How To Become A Lawyer
Video: A Lawyer Interview
Does the law hold a special affinity for you? Do you imagine yourself defending someone in court, convincing judge and jury about your client’s innocence with your persuasive powers? If this sounds like something you want to do, then a career as a lawyer could be something to consider. In this profession, you will have the chance to represent clients in court and before government and private offices. When you’re not in court, you will be analyzing your clients’ situation to determine the best way to defend them. You will also be preparing wills, contracts and other legal documentation.
While exemplary speaking skills are necessary for you to be able to defend your clients well, you need more than this to succeed in this profession. You must genuinely love reading lengthy books and legal documents and performing research in order to form the best defense possible.
Why Become A Lawyer
Being a lawyer is considered one of the more glamorous professions. However, its reputation is not enough reason to become a lawyer. Behind the smooth and suave exterior, lawyers have to do a lot of work, spending long nights reading, researching and writing. Thus, a career as a lawyer is best reserved for those who really love the challenge of defending both the innocent and the guilty using the law. Some enter the profession because they have the passion to ensure that the cause of justice is served. Of course, the high pay that comes with the profession is another reason to become a lawyer.
Lawyer Work Environment
Lawyers work in law offices, both in the private and public sectors. The work schedule is fulltime but overtime is common. Travel is often necessary, especially when they need to meet with clients in the latter’s homes, at the hospital, office or prison. Aside from their office, courtrooms are regular places frequented by lawyers as these are where hearings take place. It is a stressful job, particularly for those who defend high-profile clients in court.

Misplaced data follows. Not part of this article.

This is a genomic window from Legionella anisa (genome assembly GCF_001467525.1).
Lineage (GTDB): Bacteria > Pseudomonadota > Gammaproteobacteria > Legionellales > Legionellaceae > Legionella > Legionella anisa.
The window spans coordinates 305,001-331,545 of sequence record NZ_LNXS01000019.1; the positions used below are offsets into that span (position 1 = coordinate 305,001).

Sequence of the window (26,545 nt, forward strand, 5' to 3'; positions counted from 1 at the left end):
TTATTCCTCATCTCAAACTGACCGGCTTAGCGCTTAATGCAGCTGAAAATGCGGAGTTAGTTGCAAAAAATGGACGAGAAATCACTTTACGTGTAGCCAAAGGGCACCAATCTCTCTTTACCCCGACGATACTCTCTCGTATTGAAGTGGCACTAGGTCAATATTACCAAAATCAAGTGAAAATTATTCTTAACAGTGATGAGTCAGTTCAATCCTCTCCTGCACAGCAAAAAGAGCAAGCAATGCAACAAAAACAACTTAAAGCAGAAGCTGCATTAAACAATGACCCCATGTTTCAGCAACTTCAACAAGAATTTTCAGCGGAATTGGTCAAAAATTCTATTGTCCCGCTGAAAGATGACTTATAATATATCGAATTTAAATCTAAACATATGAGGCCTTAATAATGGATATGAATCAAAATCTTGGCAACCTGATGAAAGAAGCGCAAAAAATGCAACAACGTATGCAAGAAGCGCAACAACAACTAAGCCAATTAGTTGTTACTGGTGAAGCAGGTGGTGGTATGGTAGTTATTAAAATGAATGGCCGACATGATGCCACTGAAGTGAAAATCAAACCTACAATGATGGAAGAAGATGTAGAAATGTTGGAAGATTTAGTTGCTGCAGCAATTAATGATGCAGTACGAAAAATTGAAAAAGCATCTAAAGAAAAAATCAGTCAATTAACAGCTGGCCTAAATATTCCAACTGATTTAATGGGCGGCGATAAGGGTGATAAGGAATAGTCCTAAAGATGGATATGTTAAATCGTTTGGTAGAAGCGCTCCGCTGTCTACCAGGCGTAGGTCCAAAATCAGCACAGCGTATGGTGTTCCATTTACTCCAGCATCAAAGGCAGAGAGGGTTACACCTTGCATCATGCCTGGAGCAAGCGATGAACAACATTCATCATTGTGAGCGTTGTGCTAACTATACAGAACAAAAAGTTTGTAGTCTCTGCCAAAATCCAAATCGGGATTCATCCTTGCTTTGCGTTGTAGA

The Occupational Employment and Wages report of the US Bureau of Labor Statistics revealed that lawyers received a mean annual wage of $131,990 or a median wage of $54.95 per hour. The agency reported that in May 2012, lawyers who worked in the finance and insurance industries received the highest pay at $134,940. Those working in the federal government, not including the postal service followed closely with a mean annual wage of $134,690. Those working in the legal services industry earned $116,630. Lawyers working in the local and state governments were paid the least at $87,140 and $79,220.
Lawyer Career Outlook
The employment rate of lawyers is expected to grow 10 percent in the ten-year period from 2012 to 2022. This is as fast as the rate for all job types. People, government and businesses will continue to need lawyers to take care of their legal services. In addition to law firms, financial firms, consulting firms and healthcare providers will also be hiring lawyers since it is more economical for them to have an in-house legal staff rather than hiring a legal firm to do the job.
The academic journey towards becoming a lawyer is a lengthy one. After high school, the aspiring lawyer has to finish an undergraduate degree to gain entry to law school. They will have to take the Law School Admission Test (LSAT) before they can be admitted to study law. In the J.D. program, students are taught constitutional law, property law, contracts, civil procedure and legal writing.
It will take another three years of formal study in law before one can get a law degree. All states require law graduates who wish to practice the profession to be admitted to the bar. This means they need to be licensed. Although there are different requirements for each state, law graduates typically need to take one or more written bar exams. If they want to practice in other states, they must take the different exams for each state. Continuing legal education is often required by most states for lawyers.